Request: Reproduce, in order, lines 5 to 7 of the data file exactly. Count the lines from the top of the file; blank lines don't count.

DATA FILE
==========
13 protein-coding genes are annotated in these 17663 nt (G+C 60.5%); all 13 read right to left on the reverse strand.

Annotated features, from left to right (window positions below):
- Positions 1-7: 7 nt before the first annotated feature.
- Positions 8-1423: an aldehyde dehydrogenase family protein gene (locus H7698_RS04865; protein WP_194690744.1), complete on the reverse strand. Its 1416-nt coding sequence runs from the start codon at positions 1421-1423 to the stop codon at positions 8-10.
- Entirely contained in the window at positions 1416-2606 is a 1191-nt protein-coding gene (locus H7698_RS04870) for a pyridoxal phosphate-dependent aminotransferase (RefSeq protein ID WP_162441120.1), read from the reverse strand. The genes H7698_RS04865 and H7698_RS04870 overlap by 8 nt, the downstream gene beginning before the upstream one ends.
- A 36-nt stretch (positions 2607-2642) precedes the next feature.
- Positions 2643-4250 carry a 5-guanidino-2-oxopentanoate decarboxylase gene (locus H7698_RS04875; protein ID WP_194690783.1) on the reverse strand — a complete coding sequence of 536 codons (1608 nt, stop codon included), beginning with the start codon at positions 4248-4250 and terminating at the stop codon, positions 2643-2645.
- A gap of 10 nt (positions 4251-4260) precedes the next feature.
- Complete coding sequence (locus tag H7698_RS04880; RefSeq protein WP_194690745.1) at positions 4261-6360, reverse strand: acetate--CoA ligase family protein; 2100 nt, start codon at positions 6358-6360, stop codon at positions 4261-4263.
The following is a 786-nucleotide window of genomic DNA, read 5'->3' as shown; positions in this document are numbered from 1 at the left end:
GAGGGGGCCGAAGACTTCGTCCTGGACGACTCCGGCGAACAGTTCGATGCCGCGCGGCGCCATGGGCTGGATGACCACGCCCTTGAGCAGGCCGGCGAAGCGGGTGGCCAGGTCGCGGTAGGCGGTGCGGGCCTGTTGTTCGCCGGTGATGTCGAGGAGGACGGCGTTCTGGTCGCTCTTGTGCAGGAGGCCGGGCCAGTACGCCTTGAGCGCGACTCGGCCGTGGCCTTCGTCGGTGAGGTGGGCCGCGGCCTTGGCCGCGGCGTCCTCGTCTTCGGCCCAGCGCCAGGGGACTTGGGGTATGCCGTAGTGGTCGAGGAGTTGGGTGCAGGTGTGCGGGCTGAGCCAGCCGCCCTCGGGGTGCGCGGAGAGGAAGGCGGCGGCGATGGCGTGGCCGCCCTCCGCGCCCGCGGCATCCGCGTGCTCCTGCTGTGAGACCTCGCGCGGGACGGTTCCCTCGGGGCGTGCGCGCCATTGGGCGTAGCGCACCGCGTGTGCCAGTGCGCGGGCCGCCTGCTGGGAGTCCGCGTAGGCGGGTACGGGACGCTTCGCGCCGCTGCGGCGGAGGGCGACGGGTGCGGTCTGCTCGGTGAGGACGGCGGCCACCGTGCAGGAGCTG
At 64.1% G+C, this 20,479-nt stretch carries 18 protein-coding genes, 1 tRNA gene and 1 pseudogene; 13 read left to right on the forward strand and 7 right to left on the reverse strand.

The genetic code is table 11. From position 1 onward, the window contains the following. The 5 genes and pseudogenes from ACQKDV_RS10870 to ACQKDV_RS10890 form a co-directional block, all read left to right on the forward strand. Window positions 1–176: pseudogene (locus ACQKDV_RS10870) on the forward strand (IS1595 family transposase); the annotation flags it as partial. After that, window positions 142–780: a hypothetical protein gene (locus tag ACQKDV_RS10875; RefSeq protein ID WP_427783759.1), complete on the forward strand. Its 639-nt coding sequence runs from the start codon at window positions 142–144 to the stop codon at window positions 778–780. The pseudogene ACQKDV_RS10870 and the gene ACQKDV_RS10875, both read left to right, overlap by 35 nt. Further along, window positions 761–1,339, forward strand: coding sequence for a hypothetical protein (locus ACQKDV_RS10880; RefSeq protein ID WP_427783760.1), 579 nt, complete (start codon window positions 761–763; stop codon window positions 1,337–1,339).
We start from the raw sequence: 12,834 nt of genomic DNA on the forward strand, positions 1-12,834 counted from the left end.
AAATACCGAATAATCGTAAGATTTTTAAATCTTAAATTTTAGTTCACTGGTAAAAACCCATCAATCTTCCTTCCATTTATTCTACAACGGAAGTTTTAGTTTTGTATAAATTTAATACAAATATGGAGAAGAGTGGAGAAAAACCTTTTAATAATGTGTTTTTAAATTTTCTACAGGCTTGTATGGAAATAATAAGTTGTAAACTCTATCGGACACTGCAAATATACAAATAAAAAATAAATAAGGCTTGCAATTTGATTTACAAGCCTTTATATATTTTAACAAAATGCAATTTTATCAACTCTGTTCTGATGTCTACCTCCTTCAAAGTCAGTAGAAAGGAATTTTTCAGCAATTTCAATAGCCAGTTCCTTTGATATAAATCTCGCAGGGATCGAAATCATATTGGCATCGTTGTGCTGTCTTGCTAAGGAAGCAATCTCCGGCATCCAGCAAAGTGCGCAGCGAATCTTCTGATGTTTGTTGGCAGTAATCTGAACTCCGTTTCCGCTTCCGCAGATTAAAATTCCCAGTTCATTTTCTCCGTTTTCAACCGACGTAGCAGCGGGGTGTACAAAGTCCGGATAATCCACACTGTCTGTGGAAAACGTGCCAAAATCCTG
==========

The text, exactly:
- Entirely contained in the window at positions 1416-2606 is a 1191-nt protein-coding gene (locus H7698_RS04870) for a pyridoxal phosphate-dependent aminotransferase (RefSeq protein ID WP_162441120.1), read from the reverse strand. The genes H7698_RS04865 and H7698_RS04870 overlap by 8 nt, the downstream gene beginning before the upstream one ends.
- A 36-nt stretch (positions 2607-2642) precedes the next feature.
- Positions 2643-4250 carry a 5-guanidino-2-oxopentanoate decarboxylase gene (locus H7698_RS04875; protein ID WP_194690783.1) on the reverse strand — a complete coding sequence of 536 codons (1608 nt, stop codon included), beginning with the start codon at positions 4248-4250 and terminating at the stop codon, positions 2643-2645.